The Encyclopedia of Fantastic Victoriana
by Jess Nevins
"Selecting a Ghost" (1883)
copyright © Jess Nevins 2022
“Selecting a Ghost” was written by Arthur Conan Doyle and first appeared in London Society (Dec. 1883). Although Doyle (1859-1930) is known today primarily for The Sherlock Holmes Mysteries, he was a competent professional writer who produced a range of material, his best work being his historical adventures rather than his mysteries.
Jack Brocket is a type of hustler, doing whatever he must to make money: “He was a rakish, clever young fellow, who had tried his hand at many things, but wanted perseverance to succeed at any. He was, at that time, in chambers in London, professing to be a general agent, and really living, to a great extent, upon his wits.”1 Brocket, the cousin of the narrator's wife, performs little services for (among others) the narrator, Silas “Argentine” D'Odd, and charges commissions for these services. In “Selecting a Ghost” D’Odd, feeling that his feudal mansion deserves a ghost of its own—the brutish Jorrocks of neighboring Havistock Farm have a ghost of their own, and how could D'Odd do without one under those circumstances?—hires Brocket to find a ghost for him. Brocket instantly goes to his files, skims through his ledger, and produces a list of firms that will acquire and identify ghosts, as well as ones that supply mediums and love potions to the nobility and gentry, ones that carry out seances, and so on. But the person that Brocket eventually hires turns out to be a thief who robs D'Odd of several valuables, and the procession of ghosts that D'Odd sees are done for farce, as job applicants.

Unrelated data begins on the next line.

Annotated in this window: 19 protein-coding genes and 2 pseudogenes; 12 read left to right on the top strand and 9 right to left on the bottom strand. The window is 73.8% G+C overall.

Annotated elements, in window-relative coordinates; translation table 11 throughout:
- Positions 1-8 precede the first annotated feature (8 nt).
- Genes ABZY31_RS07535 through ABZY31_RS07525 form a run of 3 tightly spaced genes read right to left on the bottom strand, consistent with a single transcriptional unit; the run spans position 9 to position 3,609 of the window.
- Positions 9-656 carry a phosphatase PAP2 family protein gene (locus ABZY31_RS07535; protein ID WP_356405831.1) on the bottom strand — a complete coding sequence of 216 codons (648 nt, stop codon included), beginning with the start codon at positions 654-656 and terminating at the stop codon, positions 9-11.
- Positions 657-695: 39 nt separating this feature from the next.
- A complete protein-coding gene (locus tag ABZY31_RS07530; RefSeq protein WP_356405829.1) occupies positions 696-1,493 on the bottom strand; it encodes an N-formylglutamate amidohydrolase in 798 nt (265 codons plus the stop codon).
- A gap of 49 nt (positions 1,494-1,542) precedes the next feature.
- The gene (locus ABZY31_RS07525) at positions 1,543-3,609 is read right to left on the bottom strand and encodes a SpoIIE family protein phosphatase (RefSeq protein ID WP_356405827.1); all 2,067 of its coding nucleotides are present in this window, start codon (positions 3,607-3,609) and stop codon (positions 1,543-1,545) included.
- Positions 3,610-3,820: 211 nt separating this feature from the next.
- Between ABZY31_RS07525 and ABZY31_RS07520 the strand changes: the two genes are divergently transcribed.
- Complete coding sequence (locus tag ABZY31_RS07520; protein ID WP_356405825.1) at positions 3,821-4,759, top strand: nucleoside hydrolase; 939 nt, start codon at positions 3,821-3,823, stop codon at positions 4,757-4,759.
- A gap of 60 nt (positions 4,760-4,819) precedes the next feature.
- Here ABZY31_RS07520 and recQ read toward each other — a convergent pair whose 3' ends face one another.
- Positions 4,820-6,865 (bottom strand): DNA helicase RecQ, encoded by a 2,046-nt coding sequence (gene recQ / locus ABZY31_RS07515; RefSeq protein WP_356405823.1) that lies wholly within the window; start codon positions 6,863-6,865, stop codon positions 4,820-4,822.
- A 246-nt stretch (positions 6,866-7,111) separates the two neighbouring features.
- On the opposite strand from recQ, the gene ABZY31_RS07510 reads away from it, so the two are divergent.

“Selecting a Ghost” is written as light humor and works effectively on that level, but it is most interesting as a might-have-been for Sherlock Holmes. Brocket preceded Holmes by four years, and while the two characters have little in common, it does not take much imagination to see that Conan Doyle could have decided to create, as his Great Detective, not a manic-depressive, emotionally-repressed misanthrope, but a crime-solving man-about-town, a stylish London boulevardier who takes the supernatural in stride and is closer to an occult detective than to the Holmesian Great Detective.
Print: Arthur Conan Doyle, The Captain of the ‘Pole-Star’: Weird and Imaginative Fiction. Ashcroft, BC: Ash-Tree Press, 2012.
1 Arthur Conan Doyle, “Selecting a Ghost,” in Dreamland and Ghostland, volume 3 (London: G. Redway, 1887), 125.